Resolution SP-R-0189-19 passed the DuPage County Strategic Planning Committee and the County Board on May 14, 2019 with broad bipartisan support. The resolution formally created the DuPage Complete Count Committee and has been posted on the DuPage Census webpage. The resolution directs the Committee to work with representatives of the Census Bureau, State and local Complete Count Committees, and others “to ensure a timely and comprehensive outreach plan to educate DuPage County residents as to the importance of a complete and accurate 2020 Census count.”  It further resolves the Committee to strategically focus on addressing hard to count areas of the County, work collaboratively to make recommendations on ways to increase community awareness and participation of the Census, establish relationships with groups conducting Census outreach, and compile a report and present to the County Board detailing the Committee’s efforts including the results of the 2020 Census.  These efforts will also aid the County in ten years when the 2030 Decennial Census is being rolled-out.

As of August 2019, the Census Bureau has asked the DuPage Complete Count Committee to focus on two main objectives for the remainder of the year. First, is to promote through our channels the availability and hiring capacity of Census Bureau employment.  The Census Bureau is hiring for various job titles.  Those interested are encouraged to apply online at or call 1-855-JOB-2020 for more information.  The second objective is to create a calendar of events such as National Night Out, back-to-school fairs, festivals, and other events in the community where the Census Bureau can assist in grassroots outreach and education.  The Complete Count Committee is considering different strategies offered by the Census Bureau to engage, educate, and promote awareness through the community.  These include:

  • Develop a list of barriers, groups, or concerns that might impede the progress of the 2020 Census in the local area, such as recent immigrants, non-English speaking groups, high crime areas, and areas with gated communities.
  • Create ways to dispel myths and alleviate fears about the privacy and confidentiality of census data.
  • Place census messaging on water bills, property tax bills, social media, and local speeches and other correspondence generated by the jurisdiction.
  • Host a Census Solutions Workshop with others in the community to come up with innovative and engaging ways to reach populations.
  • Develop and implement activities to involve local government employees in the 2020 Census Awareness Campaign.
  • Encourage corporations to become official sponsors of ongoing census activities.
  • Have census posters, banners, and other signage placed in highly visible public locations.
  • Include the 2020 Census logo and message on bus schedules, brochures, newsletters, social media sites, and on the local jurisdiction website.
  • Sponsor a census booth at county fairs, carnivals, and festivals (especially cultural or ethnic celebrations).
  • Sponsor a contest to design a sticker or poster promoting the 2020 Census.
  • Have census information available during voter registration drives.
  • Make a list of community-based organizations in the area. Hold a meeting with leaders of the organizations and solicit help in creating a census awareness campaign targeted to community members.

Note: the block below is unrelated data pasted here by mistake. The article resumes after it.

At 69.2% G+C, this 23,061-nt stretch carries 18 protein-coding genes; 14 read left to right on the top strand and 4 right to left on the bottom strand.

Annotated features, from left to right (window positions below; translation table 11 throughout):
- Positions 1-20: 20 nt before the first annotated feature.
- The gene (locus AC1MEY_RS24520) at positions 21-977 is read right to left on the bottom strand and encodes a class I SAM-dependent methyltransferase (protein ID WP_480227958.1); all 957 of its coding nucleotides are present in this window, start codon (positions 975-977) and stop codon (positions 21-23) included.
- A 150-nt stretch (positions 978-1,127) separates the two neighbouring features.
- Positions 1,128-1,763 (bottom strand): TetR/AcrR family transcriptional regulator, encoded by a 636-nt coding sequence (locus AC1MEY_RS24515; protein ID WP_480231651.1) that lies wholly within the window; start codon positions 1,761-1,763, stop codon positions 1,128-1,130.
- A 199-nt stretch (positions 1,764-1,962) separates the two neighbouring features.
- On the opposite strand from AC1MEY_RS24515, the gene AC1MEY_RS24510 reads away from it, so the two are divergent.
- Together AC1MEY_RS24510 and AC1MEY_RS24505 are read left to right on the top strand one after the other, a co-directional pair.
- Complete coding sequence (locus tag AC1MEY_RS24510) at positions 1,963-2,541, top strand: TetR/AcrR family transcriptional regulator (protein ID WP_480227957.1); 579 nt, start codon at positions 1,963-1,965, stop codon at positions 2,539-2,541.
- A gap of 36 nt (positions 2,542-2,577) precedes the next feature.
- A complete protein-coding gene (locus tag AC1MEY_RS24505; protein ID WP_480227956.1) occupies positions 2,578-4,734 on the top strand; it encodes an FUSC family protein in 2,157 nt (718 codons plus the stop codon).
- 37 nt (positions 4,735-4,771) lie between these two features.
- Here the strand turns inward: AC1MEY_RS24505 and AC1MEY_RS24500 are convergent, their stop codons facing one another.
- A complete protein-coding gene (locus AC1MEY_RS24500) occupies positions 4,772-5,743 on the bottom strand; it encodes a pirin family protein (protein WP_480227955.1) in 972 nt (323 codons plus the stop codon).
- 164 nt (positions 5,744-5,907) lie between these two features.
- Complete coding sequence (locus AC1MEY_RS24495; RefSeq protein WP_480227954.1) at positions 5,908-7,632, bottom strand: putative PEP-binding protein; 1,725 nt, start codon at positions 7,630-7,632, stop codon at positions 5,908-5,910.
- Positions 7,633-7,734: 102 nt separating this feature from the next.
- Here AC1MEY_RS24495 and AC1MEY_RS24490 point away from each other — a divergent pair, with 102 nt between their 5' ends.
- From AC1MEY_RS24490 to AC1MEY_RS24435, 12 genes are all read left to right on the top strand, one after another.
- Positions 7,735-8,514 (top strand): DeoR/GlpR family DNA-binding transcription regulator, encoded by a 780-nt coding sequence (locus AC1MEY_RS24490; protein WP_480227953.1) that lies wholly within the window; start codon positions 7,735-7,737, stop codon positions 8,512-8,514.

• Check the community calendar in the area for events. Contact organizations to see if there can be a census table to pass out census materials to increase awareness.
  • Ask organizations to include a Census article or message in all of their publications and social media channels through June 2020.
  • Plan a Census Day event to motivate the community response.

As previously noted, special focus must be dedicated to targeting messaging and awareness to those in “hard to count” areas or demographics.  If residents are not counted fairly and accurately, they will be deprived of equal political representation and vital public and private resources.  According to the Illinois Department of Human Services (DHS), the following indicates those people who may be considered hard to count.  Additionally, those Census tracts where the self-response rate in the 2010 Decennial Census was 73% or less is considered a hard to count Census tract.

  • Racial and ethnic minorities (African American, Arab American, Asian American, Hispanic or Latino)
  • Children younger than 5 years old
  • Foreign-born individuals
  • People living close to or below the poverty line
  • Renters
  • People experiencing homelessness
  • People who are young and mobile
  • People with disabilities (including Deaf and Hard of Hearing)
  • Undocumented immigrants
  • Older adults
  • People who distrust the government
  • People with limited English proficiency

According to data from the Illinois DHS, DuPage County potentially had 165,046 people not counted in the 2010 Census, and the potential loss of revenue per year since 2010 due to low participation is believed to be $297,082. It is estimated that there would be a loss of roughly $1,500 per person per year in each County in Illinois for each person not counted. Similarly, from data extrapolated from the Census Bureau, DuPage County had 7 Census tracts with a self-response rate of less than 73% in 2010. Additionally, the Community Services Department 2018 Community Needs Assessment report, prepared by Impact DuPage, shows DuPage is seeing higher rates of poverty.

DuPage County Hard to Count Census Tracts (PDF)